FOSDEM 2014 is coming

and with that almost a full week of side events.
For those who don't know FOSDEM, (where have you been hiding for the past 13 years ? ) Fosdem is the annual Free and Open Source Developers European meeting. If you are into open source , you just can't mis this event where thousands of likeminded people will meet.

And if 2 days of FOSDEM madness isn't enough people organise events around it.

Last year I organised PuppetCamp in Gent, the days before Fosdem and a MonitoringLove Hackfest in our office the 2 days after FOSDEM This year another marathon is planned.

On Friday (31/1/2014) the CentOs community is hosting a Dojo in Brussels at the IBM Forum. (Free, but registration required by the venue)

After the success of PuppetCamp in Gent last year we decided to open up the discussion and get more Infrastructure as Code people involved in a CfgMgmtCamp.eu

The keynotes for CfgMgmtCamp will include the leaders of the 3 most popular tools around , both Mark Burgess, Luke Kanies and Adam Jacob will present at the event which will take place in Gent right after Fosdem. We expect people from all the major communities including, but not limited to , Ansible, Salt, Chef, Puppet, CFengine, Rudder, Foreman and Juju (Free but registration required for catering)

And because 3 events in one week isn't enough the RedHat Community is hosting their Infrastructure.next conference after CfgMgmtCamp at the same venue. (Free but registration required for catering)

cya in Belgium next year..

Docker vs Reality , 0 – 1

(aka the opinionated summary of the #devopsdays London November OpenSpace on , Containers and the new flood of Image Sprawl)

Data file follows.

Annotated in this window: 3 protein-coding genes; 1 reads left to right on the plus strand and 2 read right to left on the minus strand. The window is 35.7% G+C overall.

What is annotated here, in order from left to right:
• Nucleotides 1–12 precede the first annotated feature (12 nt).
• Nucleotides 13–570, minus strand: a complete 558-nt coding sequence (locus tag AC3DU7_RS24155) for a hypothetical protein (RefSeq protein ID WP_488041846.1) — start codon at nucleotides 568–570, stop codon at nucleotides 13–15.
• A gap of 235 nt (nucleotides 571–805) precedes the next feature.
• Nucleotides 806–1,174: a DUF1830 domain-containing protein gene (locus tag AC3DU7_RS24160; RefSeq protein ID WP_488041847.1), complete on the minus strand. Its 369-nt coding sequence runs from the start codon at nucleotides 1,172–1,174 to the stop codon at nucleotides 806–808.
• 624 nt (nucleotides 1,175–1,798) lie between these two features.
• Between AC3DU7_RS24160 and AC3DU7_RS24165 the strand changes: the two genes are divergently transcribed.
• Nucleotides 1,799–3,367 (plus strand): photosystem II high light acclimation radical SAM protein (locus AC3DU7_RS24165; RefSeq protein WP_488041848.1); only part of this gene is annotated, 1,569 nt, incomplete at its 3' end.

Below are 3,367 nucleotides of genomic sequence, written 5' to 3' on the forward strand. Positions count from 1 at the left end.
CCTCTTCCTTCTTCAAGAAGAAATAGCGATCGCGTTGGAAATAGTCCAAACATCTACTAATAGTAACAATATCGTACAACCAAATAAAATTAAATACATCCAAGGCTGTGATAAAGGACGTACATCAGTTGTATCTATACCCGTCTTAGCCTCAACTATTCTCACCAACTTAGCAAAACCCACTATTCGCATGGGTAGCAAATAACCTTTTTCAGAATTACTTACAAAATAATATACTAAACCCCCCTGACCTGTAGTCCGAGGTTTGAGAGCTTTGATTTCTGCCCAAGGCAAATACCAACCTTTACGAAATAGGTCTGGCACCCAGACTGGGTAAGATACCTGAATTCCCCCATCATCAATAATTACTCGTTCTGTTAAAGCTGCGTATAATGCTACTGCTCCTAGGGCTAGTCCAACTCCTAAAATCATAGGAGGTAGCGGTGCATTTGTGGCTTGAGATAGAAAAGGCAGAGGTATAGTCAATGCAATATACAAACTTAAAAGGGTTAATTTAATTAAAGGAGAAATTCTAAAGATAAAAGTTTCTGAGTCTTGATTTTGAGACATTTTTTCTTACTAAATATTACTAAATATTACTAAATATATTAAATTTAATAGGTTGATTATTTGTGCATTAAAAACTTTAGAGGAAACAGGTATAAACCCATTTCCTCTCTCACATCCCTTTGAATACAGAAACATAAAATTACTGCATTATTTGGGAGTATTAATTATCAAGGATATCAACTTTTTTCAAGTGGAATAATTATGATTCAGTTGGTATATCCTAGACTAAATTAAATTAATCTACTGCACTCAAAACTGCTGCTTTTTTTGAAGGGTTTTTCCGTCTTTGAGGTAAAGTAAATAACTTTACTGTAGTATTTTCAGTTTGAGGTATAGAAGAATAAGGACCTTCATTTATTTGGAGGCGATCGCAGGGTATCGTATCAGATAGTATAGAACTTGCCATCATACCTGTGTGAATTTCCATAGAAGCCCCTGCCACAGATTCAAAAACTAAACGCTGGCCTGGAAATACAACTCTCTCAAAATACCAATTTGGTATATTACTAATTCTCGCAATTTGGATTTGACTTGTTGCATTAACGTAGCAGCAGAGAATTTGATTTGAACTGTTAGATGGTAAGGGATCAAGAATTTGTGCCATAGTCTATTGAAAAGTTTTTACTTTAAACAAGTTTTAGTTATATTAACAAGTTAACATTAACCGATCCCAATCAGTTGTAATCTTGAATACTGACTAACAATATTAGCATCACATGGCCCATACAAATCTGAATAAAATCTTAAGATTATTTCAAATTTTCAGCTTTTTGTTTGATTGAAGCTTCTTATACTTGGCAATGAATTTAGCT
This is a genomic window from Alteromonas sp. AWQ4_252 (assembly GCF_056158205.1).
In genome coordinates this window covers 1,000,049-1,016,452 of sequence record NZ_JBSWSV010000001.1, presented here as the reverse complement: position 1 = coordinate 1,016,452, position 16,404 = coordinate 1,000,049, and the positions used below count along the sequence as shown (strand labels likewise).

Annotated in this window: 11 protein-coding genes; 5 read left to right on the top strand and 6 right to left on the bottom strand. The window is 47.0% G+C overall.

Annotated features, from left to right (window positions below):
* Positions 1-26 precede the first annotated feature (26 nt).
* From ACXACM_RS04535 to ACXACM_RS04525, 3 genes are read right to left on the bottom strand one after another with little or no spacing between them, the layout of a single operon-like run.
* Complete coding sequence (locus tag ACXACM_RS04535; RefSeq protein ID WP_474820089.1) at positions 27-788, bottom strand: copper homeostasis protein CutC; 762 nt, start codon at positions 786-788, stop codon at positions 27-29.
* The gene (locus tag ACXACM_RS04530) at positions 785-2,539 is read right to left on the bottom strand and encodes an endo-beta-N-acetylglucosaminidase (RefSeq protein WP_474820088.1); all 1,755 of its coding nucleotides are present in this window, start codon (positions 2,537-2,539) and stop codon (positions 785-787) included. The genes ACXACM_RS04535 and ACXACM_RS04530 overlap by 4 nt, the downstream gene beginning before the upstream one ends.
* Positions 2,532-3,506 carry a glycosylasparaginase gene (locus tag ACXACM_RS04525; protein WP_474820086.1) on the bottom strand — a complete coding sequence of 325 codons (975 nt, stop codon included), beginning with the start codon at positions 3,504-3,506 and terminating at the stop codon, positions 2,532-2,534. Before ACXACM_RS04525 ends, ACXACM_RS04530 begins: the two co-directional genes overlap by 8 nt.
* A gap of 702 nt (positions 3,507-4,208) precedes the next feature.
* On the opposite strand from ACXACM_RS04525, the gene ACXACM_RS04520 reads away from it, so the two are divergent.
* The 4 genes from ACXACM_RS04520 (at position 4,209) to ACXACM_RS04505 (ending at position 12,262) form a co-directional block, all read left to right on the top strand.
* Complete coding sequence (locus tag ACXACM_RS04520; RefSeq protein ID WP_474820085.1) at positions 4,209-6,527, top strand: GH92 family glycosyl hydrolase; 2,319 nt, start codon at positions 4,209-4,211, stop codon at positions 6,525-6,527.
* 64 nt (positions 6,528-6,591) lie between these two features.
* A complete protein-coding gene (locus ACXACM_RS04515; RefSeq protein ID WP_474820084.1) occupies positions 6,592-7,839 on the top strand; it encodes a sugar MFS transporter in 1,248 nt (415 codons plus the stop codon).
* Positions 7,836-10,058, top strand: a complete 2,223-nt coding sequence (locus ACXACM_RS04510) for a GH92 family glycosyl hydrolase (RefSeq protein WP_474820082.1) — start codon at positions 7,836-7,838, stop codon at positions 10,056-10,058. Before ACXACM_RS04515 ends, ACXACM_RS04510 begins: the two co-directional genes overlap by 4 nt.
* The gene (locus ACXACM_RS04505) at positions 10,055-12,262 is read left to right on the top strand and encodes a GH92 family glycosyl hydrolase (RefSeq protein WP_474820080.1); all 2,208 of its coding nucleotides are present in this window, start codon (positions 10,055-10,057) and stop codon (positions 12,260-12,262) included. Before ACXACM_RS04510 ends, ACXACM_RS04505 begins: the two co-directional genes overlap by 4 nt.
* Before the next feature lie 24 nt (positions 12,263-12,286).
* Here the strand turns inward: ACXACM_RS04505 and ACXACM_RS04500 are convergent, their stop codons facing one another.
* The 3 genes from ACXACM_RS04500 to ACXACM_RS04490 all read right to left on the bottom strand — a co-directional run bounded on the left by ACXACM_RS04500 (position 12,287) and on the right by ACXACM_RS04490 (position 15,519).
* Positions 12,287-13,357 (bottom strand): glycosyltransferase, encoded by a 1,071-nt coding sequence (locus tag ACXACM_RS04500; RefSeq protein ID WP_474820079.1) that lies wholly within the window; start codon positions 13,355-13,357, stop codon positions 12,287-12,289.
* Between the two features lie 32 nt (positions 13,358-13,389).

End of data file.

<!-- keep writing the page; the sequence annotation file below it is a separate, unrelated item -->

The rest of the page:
There's a bunch of people out there that think I don't like docker, they are wrong.

I just never understood the hype about it since I didn't see, (and still don't) see it being used at large and people seem to understand that as being against it.

So let me put a couple of things straight :

There's absolutely nothing wrong with using a container based approach when deploying your infrastructure. If you remember my talks about the rise of Open Source Virtualization some years ago you've noticed that I've always mentioned OpenVZ and friends as good alternatives if you wanted to have a lot of isolated platforms on one machine. LXC and friends have grown .. they are even more usable these days. Years ago people bought bare metal and ran Hypervisors on it to isolate resources. These days people rent VM's and also want the same functionality so the use of the combination of Virtualization and Container based technologies is a very good match there.

There's also nothing wrong with using Infrastructure as Code tools to build an reproducable image you are going to deploy will provide you with a disposable image which allows you to quickly launch a reproducable and versionned platform for your application if that application is supposed to be shortlived. The tooling around today is not yet there to have these images long lived as you still need to manage the config inside the containers as your application will evolve, it will change, your environment will change (think even about changing to a different loghost..) , but when you don't have to keep state you can dispose the image and redeploy a new reproducable one.

In the embedded world, this kind of approach with multiple banks has been a round for a while , one image running, a second bank as a fallback, and when you upgrade the passive bank you can swap the roles and still have roll back.